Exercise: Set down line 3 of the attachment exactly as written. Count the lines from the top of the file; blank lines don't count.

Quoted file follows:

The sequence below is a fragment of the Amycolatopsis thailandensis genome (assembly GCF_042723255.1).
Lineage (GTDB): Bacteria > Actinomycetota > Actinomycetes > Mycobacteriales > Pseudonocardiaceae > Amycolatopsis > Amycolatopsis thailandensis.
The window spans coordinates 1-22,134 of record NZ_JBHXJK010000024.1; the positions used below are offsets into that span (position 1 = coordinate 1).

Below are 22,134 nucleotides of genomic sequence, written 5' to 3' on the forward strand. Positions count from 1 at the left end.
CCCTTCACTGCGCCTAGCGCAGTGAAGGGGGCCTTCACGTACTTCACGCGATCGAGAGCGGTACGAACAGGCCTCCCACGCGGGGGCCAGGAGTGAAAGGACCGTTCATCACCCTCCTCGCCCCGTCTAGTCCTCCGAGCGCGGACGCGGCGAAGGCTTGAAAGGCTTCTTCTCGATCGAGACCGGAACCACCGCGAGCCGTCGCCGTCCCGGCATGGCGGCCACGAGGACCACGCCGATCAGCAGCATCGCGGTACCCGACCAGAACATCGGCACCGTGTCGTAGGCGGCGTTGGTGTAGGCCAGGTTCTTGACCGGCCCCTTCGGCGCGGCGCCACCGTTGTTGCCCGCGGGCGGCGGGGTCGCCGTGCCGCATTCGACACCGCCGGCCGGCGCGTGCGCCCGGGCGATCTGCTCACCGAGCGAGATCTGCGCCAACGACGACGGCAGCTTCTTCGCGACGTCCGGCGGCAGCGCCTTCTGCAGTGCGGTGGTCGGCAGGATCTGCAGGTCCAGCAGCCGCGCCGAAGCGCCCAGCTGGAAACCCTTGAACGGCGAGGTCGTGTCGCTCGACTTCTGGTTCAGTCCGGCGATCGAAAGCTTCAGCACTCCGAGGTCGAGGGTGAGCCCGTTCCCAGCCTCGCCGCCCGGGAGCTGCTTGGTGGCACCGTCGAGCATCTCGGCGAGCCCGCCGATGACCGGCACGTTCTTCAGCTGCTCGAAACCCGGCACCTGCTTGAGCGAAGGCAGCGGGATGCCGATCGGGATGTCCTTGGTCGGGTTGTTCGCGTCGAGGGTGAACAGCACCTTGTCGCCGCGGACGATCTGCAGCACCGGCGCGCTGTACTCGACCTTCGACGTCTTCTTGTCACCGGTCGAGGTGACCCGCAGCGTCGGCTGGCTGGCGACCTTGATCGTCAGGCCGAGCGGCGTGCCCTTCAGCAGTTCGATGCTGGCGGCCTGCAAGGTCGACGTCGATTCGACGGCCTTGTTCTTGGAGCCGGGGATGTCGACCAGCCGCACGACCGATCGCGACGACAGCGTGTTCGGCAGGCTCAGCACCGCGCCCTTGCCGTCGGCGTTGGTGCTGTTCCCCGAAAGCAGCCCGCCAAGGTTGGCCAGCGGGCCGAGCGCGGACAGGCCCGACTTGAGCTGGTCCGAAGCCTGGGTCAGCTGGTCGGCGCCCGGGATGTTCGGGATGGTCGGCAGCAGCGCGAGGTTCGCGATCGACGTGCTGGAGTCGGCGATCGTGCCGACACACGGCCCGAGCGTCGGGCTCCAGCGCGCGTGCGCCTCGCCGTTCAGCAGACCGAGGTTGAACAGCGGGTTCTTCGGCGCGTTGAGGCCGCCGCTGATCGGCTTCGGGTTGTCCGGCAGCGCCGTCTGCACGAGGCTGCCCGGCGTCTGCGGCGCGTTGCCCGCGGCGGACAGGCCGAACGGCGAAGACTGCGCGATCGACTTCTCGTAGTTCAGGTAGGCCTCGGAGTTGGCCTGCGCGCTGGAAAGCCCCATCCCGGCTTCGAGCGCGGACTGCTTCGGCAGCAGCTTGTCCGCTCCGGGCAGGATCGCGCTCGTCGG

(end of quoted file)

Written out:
The window spans coordinates 1-22,134 of record NZ_JBHXJK010000024.1; the positions used below are offsets into that span (position 1 = coordinate 1).